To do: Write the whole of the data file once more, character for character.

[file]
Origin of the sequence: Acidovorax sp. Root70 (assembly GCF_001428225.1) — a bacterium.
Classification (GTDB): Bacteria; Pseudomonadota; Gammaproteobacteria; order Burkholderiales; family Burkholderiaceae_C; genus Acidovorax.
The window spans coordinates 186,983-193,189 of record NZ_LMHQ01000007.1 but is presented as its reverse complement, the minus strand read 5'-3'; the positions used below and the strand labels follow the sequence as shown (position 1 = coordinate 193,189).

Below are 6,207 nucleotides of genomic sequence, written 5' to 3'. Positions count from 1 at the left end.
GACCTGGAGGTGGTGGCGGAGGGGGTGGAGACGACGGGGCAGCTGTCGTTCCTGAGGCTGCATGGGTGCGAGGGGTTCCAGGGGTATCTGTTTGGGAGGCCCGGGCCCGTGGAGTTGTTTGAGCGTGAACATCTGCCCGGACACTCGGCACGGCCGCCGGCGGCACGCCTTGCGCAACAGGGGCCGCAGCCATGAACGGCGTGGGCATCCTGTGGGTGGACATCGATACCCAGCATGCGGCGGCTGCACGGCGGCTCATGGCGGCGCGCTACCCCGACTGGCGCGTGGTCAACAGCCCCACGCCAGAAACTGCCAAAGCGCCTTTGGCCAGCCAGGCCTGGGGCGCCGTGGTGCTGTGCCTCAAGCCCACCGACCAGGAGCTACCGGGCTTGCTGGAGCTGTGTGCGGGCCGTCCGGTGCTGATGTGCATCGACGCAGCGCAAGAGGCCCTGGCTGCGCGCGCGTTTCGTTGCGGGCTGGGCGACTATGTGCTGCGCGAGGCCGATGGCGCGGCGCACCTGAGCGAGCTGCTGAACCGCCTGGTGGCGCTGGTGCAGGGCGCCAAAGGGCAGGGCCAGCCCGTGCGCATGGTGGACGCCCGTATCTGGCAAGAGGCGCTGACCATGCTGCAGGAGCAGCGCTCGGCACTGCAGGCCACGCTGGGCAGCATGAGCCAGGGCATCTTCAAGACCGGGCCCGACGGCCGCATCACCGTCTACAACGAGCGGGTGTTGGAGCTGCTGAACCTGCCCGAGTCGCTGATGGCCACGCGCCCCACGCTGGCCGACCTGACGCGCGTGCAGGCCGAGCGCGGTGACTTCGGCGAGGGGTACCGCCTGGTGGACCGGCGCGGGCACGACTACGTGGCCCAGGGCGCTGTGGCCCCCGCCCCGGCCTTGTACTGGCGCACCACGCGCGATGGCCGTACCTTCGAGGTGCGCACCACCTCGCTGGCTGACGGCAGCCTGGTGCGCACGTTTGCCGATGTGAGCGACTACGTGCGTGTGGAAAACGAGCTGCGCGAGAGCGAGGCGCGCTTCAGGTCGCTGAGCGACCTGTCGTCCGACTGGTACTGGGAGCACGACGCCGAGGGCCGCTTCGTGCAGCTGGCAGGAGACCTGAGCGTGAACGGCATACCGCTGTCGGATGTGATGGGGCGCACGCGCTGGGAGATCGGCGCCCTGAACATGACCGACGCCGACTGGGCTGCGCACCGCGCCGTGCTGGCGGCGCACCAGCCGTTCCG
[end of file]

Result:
Origin of the sequence: Acidovorax sp. Root70 (assembly GCF_001428225.1) — a bacterium.
Classification (GTDB): Bacteria; Pseudomonadota; Gammaproteobacteria; order Burkholderiales; family Burkholderiaceae_C; genus Acidovorax.
The window spans coordinates 186,983-193,189 of record NZ_LMHQ01000007.1 but is presented as its reverse complement, the minus strand read 5'-3'; the positions used below and the strand labels follow the sequence as shown (position 1 = coordinate 193,189).

Below are 6,207 nucleotides of genomic sequence, written 5' to 3'. Positions count from 1 at the left end.
GACCTGGAGGTGGTGGCGGAGGGGGTGGAGACGACGGGGCAGCTGTCGTTCCTGAGGCTGCATGGGTGCGAGGGGTTCCAGGGGTATCTGTTTGGGAGGCCCGGGCCCGTGGAGTTGTTTGAGCGTGAACATCTGCCCGGACACTCGGCACGGCCGCCGGCGGCACGCCTTGCGCAACAGGGGCCGCAGCCATGAACGGCGTGGGCATCCTGTGGGTGGACATCGATACCCAGCATGCGGCGGCTGCACGGCGGCTCATGGCGGCGCGCTACCCCGACTGGCGCGTGGTCAACAGCCCCACGCCAGAAACTGCCAAAGCGCCTTTGGCCAGCCAGGCCTGGGGCGCCGTGGTGCTGTGCCTCAAGCCCACCGACCAGGAGCTACCGGGCTTGCTGGAGCTGTGTGCGGGCCGTCCGGTGCTGATGTGCATCGACGCAGCGCAAGAGGCCCTGGCTGCGCGCGCGTTTCGTTGCGGGCTGGGCGACTATGTGCTGCGCGAGGCCGATGGCGCGGCGCACCTGAGCGAGCTGCTGAACCGCCTGGTGGCGCTGGTGCAGGGCGCCAAAGGGCAGGGCCAGCCCGTGCGCATGGTGGACGCCCGTATCTGGCAAGAGGCGCTGACCATGCTGCAGGAGCAGCGCTCGGCACTGCAGGCCACGCTGGGCAGCATGAGCCAGGGCATCTTCAAGACCGGGCCCGACGGCCGCATCACCGTCTACAACGAGCGGGTGTTGGAGCTGCTGAACCTGCCCGAGTCGCTGATGGCCACGCGCCCCACGCTGGCCGACCTGACGCGCGTGCAGGCCGAGCGCGGTGACTTCGGCGAGGGGTACCGCCTGGTGGACCGGCGCGGGCACGACTACGTGGCCCAGGGCGCTGTGGCCCCCGCCCCGGCCTTGTACTGGCGCACCACGCGCGATGGCCGTACCTTCGAGGTGCGCACCACCTCGCTGGCTGACGGCAGCCTGGTGCGCACGTTTGCCGATGTGAGCGACTACGTGCGTGTGGAAAACGAGCTGCGCGAGAGCGAGGCGCGCTTCAGGTCGCTGAGCGACCTGTCGTCCGACTGGTACTGGGAGCACGACGCCGAGGGCCGCTTCGTGCAGCTGGCAGGAGACCTGAGCGTGAACGGCATACCGCTGTCGGATGTGATGGGGCGCACGCGCTGGGAGATCGGCGCCCTGAACATGACCGACGCCGACTGGGCTGCGCACCGCGCCGTGCTGGCGGCGCACCAGCCGTTCCG